Login Register

Police appeal against £40,500 award

CHESHIRE police are appealing against a decision to award £40,500 in damages to a drink-driver who tried to attack a police officer.

CHESHIRE police are appealing against a decision to award £40,500 in damages to a drink-driver who tried to attack a police officer.

Richard Spilsbury, 31, threw a punch at the officer before accidentally breaking his leg in the ensuing mêlée near the Grosvenor Bridge in Chester.

Mr Spilsbury took the police to court, but lost his claim for damages for assault, false imprisonment and malicious prosecution.

But the jury at Liverpool County Court then decided the police had been negligent after Mr Spilsbury told them his leg was broken.

Instead of calling an ambulance, officers took him first to Chester Police Station, then the Countess of Chester Hospital after he had been seen by a police surgeon.

Barristers William Waldron, for the police, and Tim Holloway, for Mr Spilsbury, agreed he should be awarded £500 for the bruising, swelling and soft tissue damage he would not have suffered if he had gone straight to hospital.

The jury then had to consider whether to award aggravated damages, having been told by Judge Mark Brown that, while there was no maximum figure, it should normally be no more than twice the basic damages.

But they awarded Mr Spilsbury, a sheet metal worker and aircraft fitter, £40,000 aggravated damages.

Mr Waldron then successfully applied for leave to appeal.

Mr Spilsbury had been seen by police officers driving his Land Rover home for Christmas from Holyhead. He had been working in Ireland for six months.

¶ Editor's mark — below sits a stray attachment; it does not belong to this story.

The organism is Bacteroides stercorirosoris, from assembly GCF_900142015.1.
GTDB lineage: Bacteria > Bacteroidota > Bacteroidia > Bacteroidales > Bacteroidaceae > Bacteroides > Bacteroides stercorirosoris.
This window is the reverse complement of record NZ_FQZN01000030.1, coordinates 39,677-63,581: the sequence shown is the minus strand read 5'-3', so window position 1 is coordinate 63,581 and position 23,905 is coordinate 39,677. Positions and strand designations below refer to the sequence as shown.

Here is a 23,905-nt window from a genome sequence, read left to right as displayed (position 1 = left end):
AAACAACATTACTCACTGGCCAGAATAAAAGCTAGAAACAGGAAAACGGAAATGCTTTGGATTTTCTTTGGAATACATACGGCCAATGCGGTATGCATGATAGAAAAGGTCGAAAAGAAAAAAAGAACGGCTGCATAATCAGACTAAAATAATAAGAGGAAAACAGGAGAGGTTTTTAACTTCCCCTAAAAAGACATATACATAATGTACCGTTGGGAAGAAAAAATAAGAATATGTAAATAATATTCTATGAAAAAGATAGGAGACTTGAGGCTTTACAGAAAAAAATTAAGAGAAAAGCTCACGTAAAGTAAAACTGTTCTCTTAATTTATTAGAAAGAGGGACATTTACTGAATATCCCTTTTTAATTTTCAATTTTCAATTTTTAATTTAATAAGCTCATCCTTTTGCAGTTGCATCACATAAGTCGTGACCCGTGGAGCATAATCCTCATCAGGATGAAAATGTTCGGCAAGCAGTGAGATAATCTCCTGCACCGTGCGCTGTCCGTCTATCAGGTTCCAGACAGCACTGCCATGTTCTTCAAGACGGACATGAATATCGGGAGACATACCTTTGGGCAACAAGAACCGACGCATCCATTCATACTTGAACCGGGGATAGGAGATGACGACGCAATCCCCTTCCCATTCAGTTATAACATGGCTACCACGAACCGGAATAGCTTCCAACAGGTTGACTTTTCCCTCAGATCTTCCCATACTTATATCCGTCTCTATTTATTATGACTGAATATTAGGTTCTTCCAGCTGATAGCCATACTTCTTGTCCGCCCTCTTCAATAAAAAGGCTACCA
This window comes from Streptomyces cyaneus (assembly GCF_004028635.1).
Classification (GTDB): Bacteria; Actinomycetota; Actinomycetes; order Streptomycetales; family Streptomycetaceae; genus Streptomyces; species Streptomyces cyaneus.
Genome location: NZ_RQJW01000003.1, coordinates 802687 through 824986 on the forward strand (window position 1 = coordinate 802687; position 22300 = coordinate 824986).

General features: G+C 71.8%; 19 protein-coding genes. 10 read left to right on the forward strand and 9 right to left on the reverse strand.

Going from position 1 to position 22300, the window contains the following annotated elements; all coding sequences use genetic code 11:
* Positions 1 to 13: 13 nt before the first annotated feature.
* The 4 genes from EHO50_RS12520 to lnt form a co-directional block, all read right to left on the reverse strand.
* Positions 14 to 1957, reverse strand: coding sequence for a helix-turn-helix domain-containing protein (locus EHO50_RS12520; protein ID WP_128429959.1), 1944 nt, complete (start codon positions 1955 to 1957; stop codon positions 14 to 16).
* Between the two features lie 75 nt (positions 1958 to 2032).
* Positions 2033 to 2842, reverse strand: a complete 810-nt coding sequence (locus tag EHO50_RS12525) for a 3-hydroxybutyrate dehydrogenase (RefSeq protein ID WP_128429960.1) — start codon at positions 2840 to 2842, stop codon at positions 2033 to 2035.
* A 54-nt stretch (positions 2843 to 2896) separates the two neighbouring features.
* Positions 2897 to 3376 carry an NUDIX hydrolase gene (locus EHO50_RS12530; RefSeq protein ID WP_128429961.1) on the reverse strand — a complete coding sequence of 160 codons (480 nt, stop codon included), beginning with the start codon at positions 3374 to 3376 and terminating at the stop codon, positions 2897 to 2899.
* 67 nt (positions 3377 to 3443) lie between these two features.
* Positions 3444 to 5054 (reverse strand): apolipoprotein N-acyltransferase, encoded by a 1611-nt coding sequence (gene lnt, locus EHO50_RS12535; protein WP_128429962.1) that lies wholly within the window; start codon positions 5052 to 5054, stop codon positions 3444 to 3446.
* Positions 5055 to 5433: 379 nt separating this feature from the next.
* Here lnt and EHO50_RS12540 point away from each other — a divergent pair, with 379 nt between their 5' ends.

He was stopped and, when he got out his car, said to the officer: 'How does it feel to be doing jobs where everybody hates you?'

He was two-and-a-half times the drink drive limit, the court heard.

Officers agreed to drive his car to his home in Sandy Lane, Boughton.

On arrival, he got out of the police vehicle, despite being told not to, and swung a punch at an officer.

The officer grabbed hold of Mr Spilsbury and both fell to the ground, with the officer landing on Mr Spilsbury's right leg, breaking it.

The police denied Mr Spilsbury then told them his leg was broken, but the jury decided he had done so.

Mr Spilsbury claimed the officer had 'barged him to the ground from behind', deliberately coming down on his leg. But the jury rejected these claims.

He subsequently admitted drink-driving, and was convicted of careless driving. He was cleared of assault with intent to resist arrest.

Spilsbury claimed that, after the December 1996 incident, he was unable to work for 18 months and lost £30,000 in wages. But because his leg was judged to have been broken accidentally the jury was told this was irrelevant.


David Holmes
Chief News Reporter
David Norbury
Mike Fuller
Contact Us
Full contact details